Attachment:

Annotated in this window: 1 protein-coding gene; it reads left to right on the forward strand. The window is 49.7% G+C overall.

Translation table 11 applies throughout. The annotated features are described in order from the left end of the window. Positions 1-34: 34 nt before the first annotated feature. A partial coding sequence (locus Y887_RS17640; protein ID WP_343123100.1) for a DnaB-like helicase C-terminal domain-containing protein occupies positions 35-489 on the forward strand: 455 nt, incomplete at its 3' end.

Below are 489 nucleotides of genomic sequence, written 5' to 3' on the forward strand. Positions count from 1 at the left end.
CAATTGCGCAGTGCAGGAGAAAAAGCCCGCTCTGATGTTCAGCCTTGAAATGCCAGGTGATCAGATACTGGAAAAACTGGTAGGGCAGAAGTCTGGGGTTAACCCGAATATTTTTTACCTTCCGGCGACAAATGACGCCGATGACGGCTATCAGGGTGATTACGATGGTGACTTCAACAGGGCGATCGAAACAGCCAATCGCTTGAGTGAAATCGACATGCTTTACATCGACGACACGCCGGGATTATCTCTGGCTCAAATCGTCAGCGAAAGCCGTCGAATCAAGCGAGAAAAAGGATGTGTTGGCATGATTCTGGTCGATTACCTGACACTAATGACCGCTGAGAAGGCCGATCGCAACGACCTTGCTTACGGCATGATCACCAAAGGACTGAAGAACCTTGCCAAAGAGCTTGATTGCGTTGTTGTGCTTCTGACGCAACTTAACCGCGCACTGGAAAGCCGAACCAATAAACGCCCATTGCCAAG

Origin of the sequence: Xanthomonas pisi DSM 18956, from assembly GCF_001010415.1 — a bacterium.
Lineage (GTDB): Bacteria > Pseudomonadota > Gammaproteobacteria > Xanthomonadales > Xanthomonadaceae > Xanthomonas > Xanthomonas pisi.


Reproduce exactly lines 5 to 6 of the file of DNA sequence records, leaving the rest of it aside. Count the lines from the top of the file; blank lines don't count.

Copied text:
Origin of the sequence: Xanthomonas pisi DSM 18956, from assembly GCF_001010415.1 — a bacterium.
Lineage (GTDB): Bacteria > Pseudomonadota > Gammaproteobacteria > Xanthomonadales > Xanthomonadaceae > Xanthomonas > Xanthomonas pisi.